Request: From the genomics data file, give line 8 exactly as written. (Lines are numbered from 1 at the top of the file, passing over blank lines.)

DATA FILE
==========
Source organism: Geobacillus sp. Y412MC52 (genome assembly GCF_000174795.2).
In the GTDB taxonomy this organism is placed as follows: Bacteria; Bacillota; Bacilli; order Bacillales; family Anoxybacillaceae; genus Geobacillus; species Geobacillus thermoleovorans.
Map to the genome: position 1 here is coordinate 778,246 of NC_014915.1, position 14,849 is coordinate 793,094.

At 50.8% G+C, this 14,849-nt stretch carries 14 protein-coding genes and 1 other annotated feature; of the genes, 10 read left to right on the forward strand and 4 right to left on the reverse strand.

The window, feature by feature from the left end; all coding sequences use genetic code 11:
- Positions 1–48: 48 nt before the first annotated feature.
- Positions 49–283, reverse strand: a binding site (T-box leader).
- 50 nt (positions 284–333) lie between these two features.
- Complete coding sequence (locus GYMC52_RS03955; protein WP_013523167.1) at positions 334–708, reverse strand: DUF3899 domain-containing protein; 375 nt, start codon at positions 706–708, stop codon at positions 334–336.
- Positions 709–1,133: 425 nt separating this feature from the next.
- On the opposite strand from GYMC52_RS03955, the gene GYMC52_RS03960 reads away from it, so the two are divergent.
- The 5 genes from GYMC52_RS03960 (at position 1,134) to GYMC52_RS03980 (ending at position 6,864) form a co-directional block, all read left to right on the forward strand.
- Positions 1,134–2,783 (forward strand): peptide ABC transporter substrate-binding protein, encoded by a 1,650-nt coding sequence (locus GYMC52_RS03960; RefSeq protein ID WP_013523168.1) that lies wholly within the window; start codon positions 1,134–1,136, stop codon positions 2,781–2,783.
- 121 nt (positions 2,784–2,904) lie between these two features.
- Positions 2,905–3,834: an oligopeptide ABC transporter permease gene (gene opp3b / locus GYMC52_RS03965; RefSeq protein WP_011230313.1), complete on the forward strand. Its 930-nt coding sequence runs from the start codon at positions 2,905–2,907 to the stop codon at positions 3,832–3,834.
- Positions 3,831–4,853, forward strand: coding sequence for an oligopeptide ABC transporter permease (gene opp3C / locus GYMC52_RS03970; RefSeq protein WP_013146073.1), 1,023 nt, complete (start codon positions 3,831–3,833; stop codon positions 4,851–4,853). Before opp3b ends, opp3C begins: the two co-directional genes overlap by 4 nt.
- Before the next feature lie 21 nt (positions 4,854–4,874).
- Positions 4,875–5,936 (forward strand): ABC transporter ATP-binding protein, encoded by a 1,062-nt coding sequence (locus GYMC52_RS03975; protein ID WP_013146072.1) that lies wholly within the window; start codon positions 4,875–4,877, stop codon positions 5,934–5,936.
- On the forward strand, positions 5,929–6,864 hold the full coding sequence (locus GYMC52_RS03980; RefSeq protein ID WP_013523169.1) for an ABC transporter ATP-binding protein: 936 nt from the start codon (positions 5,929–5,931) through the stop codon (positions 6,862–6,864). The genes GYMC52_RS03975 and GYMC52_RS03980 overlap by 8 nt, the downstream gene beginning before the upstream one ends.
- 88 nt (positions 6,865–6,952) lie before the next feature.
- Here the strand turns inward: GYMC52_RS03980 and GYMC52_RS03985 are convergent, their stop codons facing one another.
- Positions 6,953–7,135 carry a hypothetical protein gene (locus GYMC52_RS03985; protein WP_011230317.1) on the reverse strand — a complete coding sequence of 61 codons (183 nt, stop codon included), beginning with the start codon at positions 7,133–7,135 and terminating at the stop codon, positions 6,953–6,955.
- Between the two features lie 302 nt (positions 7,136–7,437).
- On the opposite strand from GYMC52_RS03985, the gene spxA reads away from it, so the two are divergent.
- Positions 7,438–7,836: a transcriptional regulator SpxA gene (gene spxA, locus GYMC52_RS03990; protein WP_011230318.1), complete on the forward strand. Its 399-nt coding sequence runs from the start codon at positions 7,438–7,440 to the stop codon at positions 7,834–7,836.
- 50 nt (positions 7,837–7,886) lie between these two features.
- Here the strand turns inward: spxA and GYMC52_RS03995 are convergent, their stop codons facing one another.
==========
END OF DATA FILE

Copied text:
- 50 nt (positions 284–333) lie between these two features.